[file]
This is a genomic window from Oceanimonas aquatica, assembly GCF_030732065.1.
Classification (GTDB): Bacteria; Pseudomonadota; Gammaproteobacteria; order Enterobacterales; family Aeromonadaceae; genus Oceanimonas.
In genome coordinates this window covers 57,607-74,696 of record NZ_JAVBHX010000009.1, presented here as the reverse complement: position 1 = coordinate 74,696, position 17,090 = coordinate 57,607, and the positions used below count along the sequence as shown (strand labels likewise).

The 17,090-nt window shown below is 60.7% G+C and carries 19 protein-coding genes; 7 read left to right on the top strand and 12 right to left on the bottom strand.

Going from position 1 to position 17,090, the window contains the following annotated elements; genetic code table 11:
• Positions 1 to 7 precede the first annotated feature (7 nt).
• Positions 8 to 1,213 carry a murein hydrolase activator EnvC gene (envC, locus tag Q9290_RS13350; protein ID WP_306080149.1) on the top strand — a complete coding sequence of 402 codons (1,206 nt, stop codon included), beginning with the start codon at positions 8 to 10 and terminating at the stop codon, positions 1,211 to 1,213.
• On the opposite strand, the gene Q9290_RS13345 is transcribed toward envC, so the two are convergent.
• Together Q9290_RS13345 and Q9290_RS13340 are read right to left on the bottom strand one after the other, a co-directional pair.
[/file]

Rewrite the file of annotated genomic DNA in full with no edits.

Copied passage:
This is a genomic window from Oceanimonas aquatica, assembly GCF_030732065.1.
Classification (GTDB): Bacteria; Pseudomonadota; Gammaproteobacteria; order Enterobacterales; family Aeromonadaceae; genus Oceanimonas.
In genome coordinates this window covers 57,607-74,696 of record NZ_JAVBHX010000009.1, presented here as the reverse complement: position 1 = coordinate 74,696, position 17,090 = coordinate 57,607, and the positions used below count along the sequence as shown (strand labels likewise).

The 17,090-nt window shown below is 60.7% G+C and carries 19 protein-coding genes; 7 read left to right on the top strand and 12 right to left on the bottom strand.

Going from position 1 to position 17,090, the window contains the following annotated elements; genetic code table 11:
• Positions 1 to 7 precede the first annotated feature (7 nt).
• Positions 8 to 1,213 carry a murein hydrolase activator EnvC gene (envC, locus tag Q9290_RS13350; protein ID WP_306080149.1) on the top strand — a complete coding sequence of 402 codons (1,206 nt, stop codon included), beginning with the start codon at positions 8 to 10 and terminating at the stop codon, positions 1,211 to 1,213.
• On the opposite strand, the gene Q9290_RS13345 is transcribed toward envC, so the two are convergent.
• Together Q9290_RS13345 and Q9290_RS13340 are read right to left on the bottom strand one after the other, a co-directional pair.